Busy week on and off the loch


We’ve been busy the last couple of weeks at Loch Leven and other reserves. Last week we were operating our old friend ‘The Softrack’ at Tentsmuir. The plan is to remove willowherb from the sand dunes to help improve plant diversity. It was a fabulous day at the beach. We saw lots of butterflies including Graylings and Dark Green fritillaries.



The upper side of a Dark Green |Fritillary


The underside of a Dark Green Fritillary


The following day the ever-present Gus and I went up to Creag Meagaidh to drop off  our old quadbike. While we were there we couldn’t resist a walk up the hill to look at the woodland regeneration. We also had a good pow wow with the reserve manager Rory about options for grazing the Loch Leven meadows and regenerating our own woodland.


The path tidying continues around the loch. Most of it has had two cuts. We’ll be back out on Wednesday around Grahamstone.


Keep an eye out for the warning signs. we’ll stop cutting to let you pass.


We are just completing our last  brood count surveys of the summer at Loch Leven. This will give us an idea of how our ducks are doing this year. Unfortunately not all broods are as easy to find as the residents in the harbour. This Mallard started off with three and is down to two. This brood is very relaxed and didn’t even wake when I turned the boat next to them.


The sheep are doing well on St Serfs. There is plenty for them to eat and their feet are good. We round them up every couple of weeks to check them. They have been exploring all over the island.


We’ll be at Kinross Show this weekend. We’ve got big plans and a brand new exhibit in our tent that we’ve built from recycled materials we’ve found. Please drop by. We’ll be badge making and we’ll have moths in pots amongst other things.

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Osprey Walk Burleigh Sands 17th August 6-8pm

It’s Osprey time of year again folks. Loch Leven has plenty of these magnificent birds visiting at this time of year. Many of these splendid fishing raptors are currently around the Loch. Youngsters have left the nest which bolsters numbers and with the adults are making their way down to Africa where they will spend the winter.


We a having our annual Osprey Walk on Thursday 17th August at Burleigh Sands from 6 until 8pm.We’ll meet in the car park and make the short walk down to the shoreline to observe these birds.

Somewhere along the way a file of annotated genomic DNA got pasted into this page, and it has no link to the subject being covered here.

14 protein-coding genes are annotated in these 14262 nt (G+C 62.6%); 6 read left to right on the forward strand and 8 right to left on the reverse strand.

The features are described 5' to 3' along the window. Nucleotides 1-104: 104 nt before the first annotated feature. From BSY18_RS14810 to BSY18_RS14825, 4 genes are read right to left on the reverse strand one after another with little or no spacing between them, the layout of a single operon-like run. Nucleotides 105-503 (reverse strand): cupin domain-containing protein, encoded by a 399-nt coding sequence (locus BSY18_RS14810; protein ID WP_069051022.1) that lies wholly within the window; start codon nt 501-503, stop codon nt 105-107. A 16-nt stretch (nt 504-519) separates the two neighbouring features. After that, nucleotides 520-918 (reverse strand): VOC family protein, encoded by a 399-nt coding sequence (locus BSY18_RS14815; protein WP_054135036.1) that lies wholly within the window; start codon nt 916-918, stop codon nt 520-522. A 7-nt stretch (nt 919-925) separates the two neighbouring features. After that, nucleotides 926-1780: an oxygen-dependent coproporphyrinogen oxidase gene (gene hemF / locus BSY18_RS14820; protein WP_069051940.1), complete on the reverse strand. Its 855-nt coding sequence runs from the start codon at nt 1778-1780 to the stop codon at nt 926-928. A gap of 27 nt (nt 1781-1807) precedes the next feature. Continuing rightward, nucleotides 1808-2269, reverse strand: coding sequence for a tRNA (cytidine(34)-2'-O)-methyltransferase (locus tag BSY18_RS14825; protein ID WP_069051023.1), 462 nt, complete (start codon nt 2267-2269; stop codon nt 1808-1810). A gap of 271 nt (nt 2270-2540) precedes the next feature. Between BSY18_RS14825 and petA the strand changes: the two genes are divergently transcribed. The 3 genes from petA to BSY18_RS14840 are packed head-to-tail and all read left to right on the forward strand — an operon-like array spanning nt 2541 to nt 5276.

Last year we saw over 20 birds with one putting on a magnificent performance with multiple dives before it eventually caught a small Perch.


Please phone the office on 01577 864439 to book a place.

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Home alone

Over the last couple of weeks with Jeremy being away on leave and Gus having finished his time as a placement with us I’ve had plenty of reasons to escape the desk and to get out onto the reserve. The weather hasn’t been the best over the later part of the summer so we’ve had few opportunities to get out and see how the breeding wildfowl population on the reserve have been fairing. I’d been out doing nest surveys earlier on this year so I knew that things were looking pretty good for this year in terms of the numbers of nests but the weather we have experienced particularly in June hasn’t really been ideal for a duckling dabbling in the vast waters of Loch Leven for the first time.

A lull in the wind and the rain meant heading out bright and early (if a little bleary eyed) to do a brood count. The aim of this is to cover the whole of the loch in a day noting the different waterfowl with young on the loch, how many young and there age. This gives us an idea of productivity and adds to the picture of the fortunes of waterfowl on the site which stretches back to the 60’s.


This Osprey had got up early too after a breakfast of Loch Leven brown trout and was doubtless more successful than any of my fishing trips are.


The first of what turned out to be a good number of Little Grebe was feeding on fish fry in front Mill hide.


There were also a few of the Little Grebes larger cousin; the Great Crested Grebe with young. I always enjoy seeing these birds which for many years were symbolic of human persecution purely for vanity. The crown feathers being particularly valued for lady’s hats  and the pelts being preferred as substitutes for furs in boas and muffs in the late 19th century.

GC crop

The youngsters regularly hop onto the parents backs to hitch a ride (just like in humans!!)



All the common species were out and about. Species like this Mallard with an older brood stay close to the overhanging willows and reeds we encourage to grow all along the loch shore.


Here a brood of Gadwall feeds excitedly, broods like this can be challenging to count particularly as in areas of prime habitat like this multiple families will feed together. They ‘rub along’ ok but there’s often a wee bit of tension between families and the occasional nip as they pass each other isn’t uncommon. In this small area I counted 4 broods of Gadwall 3 of Mallard with up to 8 young in some broods.


These shallow bays with overhanging willows and lots of aquatic plants are great brood rearing habitat. Smaller fish love them too which is what this Grey Heron will be hoping for. That is not to say that it wouldn’t pass up the opportunity of a wayward duckling if the opportunity were to arise……..


In the interests of keeping the blog varied that’s enough about ducks. So what else have I seen on my travels. Now I’m not one for taking my camera out with me but I’ve been trying to get into the way of doing so and I found this wee chap whilst out and about so snapped a photo to check it out back to the office. Its a Larch Ladybird not particularly rare nor my first at Loch Leven but serves as a reminder that not all ladybirds are red with black spots they are like all insects a really diverse group. But ladybirds unlike some other insects are usually easy enough to identify. I went to this website to ID mine there are so many great websites out there to help the modern naturalist with identification and reporting. I’ll perhaps try and point you in the direction of others another time…..